If You Have to Correct, Be Decent About It

Correction with graceThree years ago, I changed departments within my company. I accepted the new assignment, welcoming the chance for advancement as well the challenge of learning a new skill set. I’ve learned a lot in the past three years.

I work in Information Technology. IT is a field that is characterized by regular innovation and obsolescence, multiple problem-solving opportunities and, if done well, precision. I work in the Quality Assurance department of our company. It is the task of my very able colleagues and I to assure that the product we deliver to our clients (Fortune 500 companies and others) is of the highest quality and functions flawlessly. In a word, our work has to be perfect. Or as close to perfect as is humanly possible.

This means that the regular requirement of my job involves inspecting the work of my colleagues and calling them over to my desk to go over what they’ve submitted, praising wherever possible, but also pointing out errors and mistakes, how to correct them and improve the overall quality of their work.

We have an office full of winsome and intelligent professionals who take their work very seriously and are sensitive to any shortcomings in what they produce. I’ve watched as some of them look crestfallen —furrowed brow and all—when I’ve brought an error to their attention. I try not to be calloused when dealing with people. Ask those who know me. They’ll tell you. Especially when I have to look in the eyes of the one I am critiquing. I fall all over myself, feeling bad that I have to take some sunshine out of their day.

Real correction is not a picnic. Real, meaning when you have to look square in the eyes of someone and smell their perfume, cologne or even their breath.

I must tell you that this has given me an entirely different perspective on the often irresponsible practice of criticizing another human being who doesn’t happen to be in the same room, out of earshot and eye contact.

I try to critique those for whom I’m responsible with as much grace as is humanly possible. I have to look them in the eye when I do it. It’s really easy to be a critic when those who are the target of your criticisms will never be within breathing distance. That’s like shooting fish in a pail. No challenge. No intelligence needed. And often, given the nature of the criticisms, no intelligence involved at any stage.

Maybe this should be the benchmark for our often glib and sloppy criticisms of people and stuff. “Death and life are in the power of the tongue” (Proverbs 18:21) the Scriptures inform us. Can you look the person in the eye? Would you….?

Think about it: How quickly would I criticize someone (a politician, a performing artist, a minister, a member of my circle) if I was required look them in the eye when critiquing? Just like I have to do each day with my co-workers. I’ve found that showing genuine appreciation wherever possible creates life. In others and in me. And it makes the corrections a lot more palatable.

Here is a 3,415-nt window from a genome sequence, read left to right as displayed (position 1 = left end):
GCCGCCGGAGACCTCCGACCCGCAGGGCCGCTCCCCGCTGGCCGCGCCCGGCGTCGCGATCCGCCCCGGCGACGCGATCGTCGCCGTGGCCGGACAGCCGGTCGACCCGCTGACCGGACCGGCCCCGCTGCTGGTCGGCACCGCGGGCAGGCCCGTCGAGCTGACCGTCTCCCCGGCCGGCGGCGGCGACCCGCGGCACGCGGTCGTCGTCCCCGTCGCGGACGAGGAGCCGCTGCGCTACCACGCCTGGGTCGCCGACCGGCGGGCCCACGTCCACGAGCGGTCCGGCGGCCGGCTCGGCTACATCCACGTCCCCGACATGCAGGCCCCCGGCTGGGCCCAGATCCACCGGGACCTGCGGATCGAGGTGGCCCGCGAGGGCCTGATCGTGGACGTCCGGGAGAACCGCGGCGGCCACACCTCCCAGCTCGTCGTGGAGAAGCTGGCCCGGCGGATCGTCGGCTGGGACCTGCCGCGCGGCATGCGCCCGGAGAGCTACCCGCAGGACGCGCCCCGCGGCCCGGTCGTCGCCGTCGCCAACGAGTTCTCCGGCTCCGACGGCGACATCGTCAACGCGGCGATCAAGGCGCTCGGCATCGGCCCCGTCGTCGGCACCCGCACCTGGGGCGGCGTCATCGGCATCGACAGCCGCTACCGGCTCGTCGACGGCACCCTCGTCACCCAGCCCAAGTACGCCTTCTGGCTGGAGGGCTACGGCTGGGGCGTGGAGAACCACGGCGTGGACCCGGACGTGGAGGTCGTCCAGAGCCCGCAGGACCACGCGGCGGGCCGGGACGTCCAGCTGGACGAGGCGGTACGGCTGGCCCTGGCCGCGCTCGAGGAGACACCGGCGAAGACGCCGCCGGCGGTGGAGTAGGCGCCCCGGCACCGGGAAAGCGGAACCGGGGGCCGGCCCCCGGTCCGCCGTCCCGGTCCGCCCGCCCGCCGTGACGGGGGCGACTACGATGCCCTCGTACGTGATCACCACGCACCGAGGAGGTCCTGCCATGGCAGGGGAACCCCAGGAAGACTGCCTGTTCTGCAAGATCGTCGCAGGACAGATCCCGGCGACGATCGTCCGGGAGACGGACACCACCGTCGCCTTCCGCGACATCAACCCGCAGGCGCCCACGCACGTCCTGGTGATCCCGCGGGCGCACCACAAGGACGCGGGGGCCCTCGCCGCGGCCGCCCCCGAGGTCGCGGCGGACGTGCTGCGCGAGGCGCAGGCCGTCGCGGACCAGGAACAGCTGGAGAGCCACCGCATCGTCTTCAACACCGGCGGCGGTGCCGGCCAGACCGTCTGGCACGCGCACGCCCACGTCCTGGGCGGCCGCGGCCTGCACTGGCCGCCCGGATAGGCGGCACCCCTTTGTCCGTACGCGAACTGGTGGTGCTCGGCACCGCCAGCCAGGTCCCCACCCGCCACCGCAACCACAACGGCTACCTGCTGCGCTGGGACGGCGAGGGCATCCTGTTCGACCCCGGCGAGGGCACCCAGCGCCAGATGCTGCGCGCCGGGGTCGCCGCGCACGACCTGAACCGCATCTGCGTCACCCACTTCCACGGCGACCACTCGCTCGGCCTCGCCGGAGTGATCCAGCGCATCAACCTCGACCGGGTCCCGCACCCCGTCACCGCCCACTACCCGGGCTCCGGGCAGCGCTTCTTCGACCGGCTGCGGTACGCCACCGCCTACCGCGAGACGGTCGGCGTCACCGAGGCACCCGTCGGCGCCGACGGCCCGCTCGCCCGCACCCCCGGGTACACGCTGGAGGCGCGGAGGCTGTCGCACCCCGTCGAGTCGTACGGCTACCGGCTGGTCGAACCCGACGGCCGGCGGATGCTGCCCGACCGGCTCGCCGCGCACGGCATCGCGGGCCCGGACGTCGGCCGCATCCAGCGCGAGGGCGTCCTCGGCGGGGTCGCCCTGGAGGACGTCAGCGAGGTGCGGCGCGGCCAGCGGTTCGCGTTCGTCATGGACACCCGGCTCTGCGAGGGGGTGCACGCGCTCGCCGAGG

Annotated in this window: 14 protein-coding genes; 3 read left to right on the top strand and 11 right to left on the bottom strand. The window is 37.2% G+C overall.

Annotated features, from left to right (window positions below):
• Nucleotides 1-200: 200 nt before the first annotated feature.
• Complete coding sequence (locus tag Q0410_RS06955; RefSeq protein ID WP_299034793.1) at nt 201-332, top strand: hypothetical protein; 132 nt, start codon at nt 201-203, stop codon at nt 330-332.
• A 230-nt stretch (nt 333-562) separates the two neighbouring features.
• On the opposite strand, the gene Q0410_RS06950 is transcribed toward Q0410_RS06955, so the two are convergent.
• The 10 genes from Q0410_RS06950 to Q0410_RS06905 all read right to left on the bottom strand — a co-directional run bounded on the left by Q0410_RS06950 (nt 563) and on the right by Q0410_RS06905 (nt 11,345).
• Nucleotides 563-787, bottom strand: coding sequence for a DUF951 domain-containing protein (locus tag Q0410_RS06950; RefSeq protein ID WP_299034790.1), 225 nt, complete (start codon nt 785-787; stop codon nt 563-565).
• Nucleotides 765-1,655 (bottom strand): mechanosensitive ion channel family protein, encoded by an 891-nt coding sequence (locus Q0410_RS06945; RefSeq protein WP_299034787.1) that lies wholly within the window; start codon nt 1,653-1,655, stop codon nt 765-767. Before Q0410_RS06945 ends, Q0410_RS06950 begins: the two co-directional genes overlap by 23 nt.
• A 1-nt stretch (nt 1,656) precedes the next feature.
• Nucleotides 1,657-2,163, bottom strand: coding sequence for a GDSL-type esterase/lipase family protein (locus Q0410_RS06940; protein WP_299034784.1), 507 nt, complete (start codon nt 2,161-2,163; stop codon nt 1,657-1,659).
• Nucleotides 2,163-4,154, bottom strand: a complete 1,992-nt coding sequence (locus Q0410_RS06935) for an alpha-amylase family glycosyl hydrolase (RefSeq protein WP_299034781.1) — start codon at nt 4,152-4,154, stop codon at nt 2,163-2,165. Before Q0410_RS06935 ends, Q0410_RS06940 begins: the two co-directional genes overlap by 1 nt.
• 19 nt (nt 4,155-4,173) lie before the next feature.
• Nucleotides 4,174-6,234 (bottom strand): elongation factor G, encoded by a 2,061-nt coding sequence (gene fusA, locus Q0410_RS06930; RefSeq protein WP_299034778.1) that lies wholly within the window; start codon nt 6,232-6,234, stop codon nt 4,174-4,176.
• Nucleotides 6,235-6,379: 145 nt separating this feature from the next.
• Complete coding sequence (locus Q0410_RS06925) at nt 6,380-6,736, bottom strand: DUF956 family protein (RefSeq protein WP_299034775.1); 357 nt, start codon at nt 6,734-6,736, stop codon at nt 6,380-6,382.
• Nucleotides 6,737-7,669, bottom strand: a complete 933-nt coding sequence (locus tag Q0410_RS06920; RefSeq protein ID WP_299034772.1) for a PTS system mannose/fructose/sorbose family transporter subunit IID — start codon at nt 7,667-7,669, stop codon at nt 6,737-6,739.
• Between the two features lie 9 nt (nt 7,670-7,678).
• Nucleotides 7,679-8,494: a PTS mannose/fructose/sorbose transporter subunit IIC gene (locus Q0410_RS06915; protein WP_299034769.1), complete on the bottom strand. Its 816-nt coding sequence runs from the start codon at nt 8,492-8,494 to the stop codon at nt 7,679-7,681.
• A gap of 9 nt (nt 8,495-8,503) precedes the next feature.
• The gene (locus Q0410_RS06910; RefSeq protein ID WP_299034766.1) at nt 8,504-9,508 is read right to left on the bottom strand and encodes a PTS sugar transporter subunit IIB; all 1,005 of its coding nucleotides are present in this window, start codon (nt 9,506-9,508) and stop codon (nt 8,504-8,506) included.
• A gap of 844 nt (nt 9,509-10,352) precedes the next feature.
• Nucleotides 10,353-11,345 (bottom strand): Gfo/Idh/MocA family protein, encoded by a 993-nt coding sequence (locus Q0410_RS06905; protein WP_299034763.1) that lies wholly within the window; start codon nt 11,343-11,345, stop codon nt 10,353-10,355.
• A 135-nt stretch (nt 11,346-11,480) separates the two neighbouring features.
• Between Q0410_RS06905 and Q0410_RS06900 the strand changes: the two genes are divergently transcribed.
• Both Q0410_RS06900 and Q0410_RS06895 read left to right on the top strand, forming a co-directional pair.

As a man named Paul once wrote, “…speak the truth in love.”

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Compassion: You Gotta Feel It

com·pas·sion (k m-p sh n). n. Deep awareness of the suffering of another coupled with the wish to relieve it.

The Gospels tell us more than once that Jesus was moved with compassion.  This sense of feeling the pain, the emptiness, the disillusionment of those around Him motivated His action.

The heart of compassion seeks to relieve suffering.  It is innate in us as creatures made in the image of God.  It can be silenced through self-absorption, cruelty and indifference.

I recently read a story from the life of James Martin.  In his book, In Good Company: The Fast Track from the Corporate World to Poverty, Chastity, and Obedience, he tells about his experience in the corporate world and how his disillusionment with the aggressive, cut-throat, survival-of-the-fittest culture of his Fortune 500 company led him to become a Jesuit.

He recalls one instance where he was instructed to help get rid of a recently lauded employee.  This man had just been given an incentive award, had no documented poor performance and was a fifteen year veteran–an asset to the company.  One of James’ bosses, a mid-level manager I recall, instructed him to get rid of the guy.

“But he’s been with the company for fifteen years and it’s going to be practically impossible for him to get a job.  I mean, have some compassion.” James protested.

His boss’s reply: “F*** compassion.”

It would be patently unfair to cast all of corporate America by this level of callousness.  There is compassion in high places, both commercial and governmental.  But the response of the manager is the antithesis of empathy.  It’s completely without feeling for another human being.

Leprosy is a condition where the one thus afflicted cannot feel pain.  Nerves are deadened and one becomes free of pain, more of a curse than a blessing.  Leprosy by itself does not cause limbs to fall off.  Rather, the person with leprosy cannot feel pain and injures himself and does not treat the injury properly.  The resulting infection can mean the loss of fingers, toes, even limbs.

It’s interesting that leprosy, in Scripture, typifies sin.  When we do wrong, it hardens our ability to feel pain, shame and remorse.

Compassion is something we must recover.

Do you hurt with the suffering you see around you?  Or are you comfortably numb?

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